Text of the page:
Freedom of choice ‘could cost companies £25bn’, consultant warns
UK companies could face a £25bn (€28bn) accounting bill because of the impact of pension freedoms, consultancy firm Xafinity Punter Southall has claimed.
Businesses are failing to account for the flood of people opting to transfer out of defined benefit (DB) schemes and the knock-on effect these moves could have on a typical pension scheme’s liabilities, the pensions consultancy said in its report, Accounting for Pensions.
Wayne Segers, principal at Xafinity Punter Southall, said: “We are starting to see older pension scheme members that are close to retirement leaving their DB pension schemes to access the new pension freedoms.
“Transfer values remain high and this is an attractive proposition for members, but these values are typically worth more than the accounting cost.
“For a £500m scheme even a small proportion of members leaving could add £7m to their accounting liabilities.”
UK pension scheme members have had access to more flexibilities regarding their pension income since reforms introduced by former chancellor George Osborne were implemented in 2015.
Some campaigners in the Netherlands have called for similar measures in the debate about the country’s proposed new pension system.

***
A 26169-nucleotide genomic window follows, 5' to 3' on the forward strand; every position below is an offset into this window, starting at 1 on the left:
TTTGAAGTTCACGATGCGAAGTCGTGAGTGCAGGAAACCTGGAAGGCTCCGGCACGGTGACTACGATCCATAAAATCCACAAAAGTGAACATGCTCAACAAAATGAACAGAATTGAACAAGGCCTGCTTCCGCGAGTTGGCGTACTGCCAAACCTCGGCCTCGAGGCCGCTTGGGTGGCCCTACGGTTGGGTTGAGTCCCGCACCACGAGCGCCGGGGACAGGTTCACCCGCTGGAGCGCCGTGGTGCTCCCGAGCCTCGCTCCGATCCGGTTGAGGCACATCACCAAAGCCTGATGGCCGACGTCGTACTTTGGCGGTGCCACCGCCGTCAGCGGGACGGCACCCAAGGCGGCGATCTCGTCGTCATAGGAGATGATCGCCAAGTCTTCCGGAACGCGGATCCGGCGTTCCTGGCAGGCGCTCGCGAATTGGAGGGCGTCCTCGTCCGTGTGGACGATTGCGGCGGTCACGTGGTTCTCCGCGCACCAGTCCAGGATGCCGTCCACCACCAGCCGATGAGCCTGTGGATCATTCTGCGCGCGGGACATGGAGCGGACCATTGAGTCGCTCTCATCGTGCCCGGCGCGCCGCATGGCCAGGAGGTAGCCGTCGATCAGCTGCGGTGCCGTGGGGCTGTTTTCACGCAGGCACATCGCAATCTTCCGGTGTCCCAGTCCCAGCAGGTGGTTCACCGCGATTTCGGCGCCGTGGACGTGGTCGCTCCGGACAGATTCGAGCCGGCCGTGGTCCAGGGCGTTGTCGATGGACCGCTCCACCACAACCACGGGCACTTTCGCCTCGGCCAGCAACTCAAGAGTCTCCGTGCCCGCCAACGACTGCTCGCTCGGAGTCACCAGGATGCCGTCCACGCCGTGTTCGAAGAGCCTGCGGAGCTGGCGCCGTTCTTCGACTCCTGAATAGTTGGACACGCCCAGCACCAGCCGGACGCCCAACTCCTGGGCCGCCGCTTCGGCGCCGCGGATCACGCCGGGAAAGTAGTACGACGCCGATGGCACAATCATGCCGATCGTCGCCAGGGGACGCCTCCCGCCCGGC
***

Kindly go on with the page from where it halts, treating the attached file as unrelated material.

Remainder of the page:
Last year, £34bn was transferred out of occupational schemes in the UK – a leap of £21bn on the previous year, according to the Office for National Statistics.
Life expectancy rates are also changing, with the increase in the number of people living longer slowing in recent years, according to data from the Continuous Mortality Investigation (CMI) unit of the Institute and Faculty of Actuaries.
This might act to soften the cost implications and reduce schemes’ liabilities, Seger added.
“We may no longer be expected to live as long as we had hoped and the CMI has given companies a method to refine assumptions on life expectancy,” he said. “This may offset the cost of member options.”
Warren Singer, UK head of pension accounting at Mercer, said accounting and transfer assumptions were specific to each pension plan. Therefore “accounting cost implications of pension freedoms can vary considerably between companies”, he added.
“This means that transfer value experience may be neutral to the accounting cost [and] it may lead to cost savings or in some cases it could lead to additional costs,” he said.
The problem stems from when the pension transfer value is greater than the accounting liability for the pension fund that was extinguished when the individual left, said David Robbins, director at Willis Towers Watson.
“The increase in transfer activity is something companies will want to look at how in terms of how that affects the whole range of pension management. But the accounting number will not always be the dominant concern.”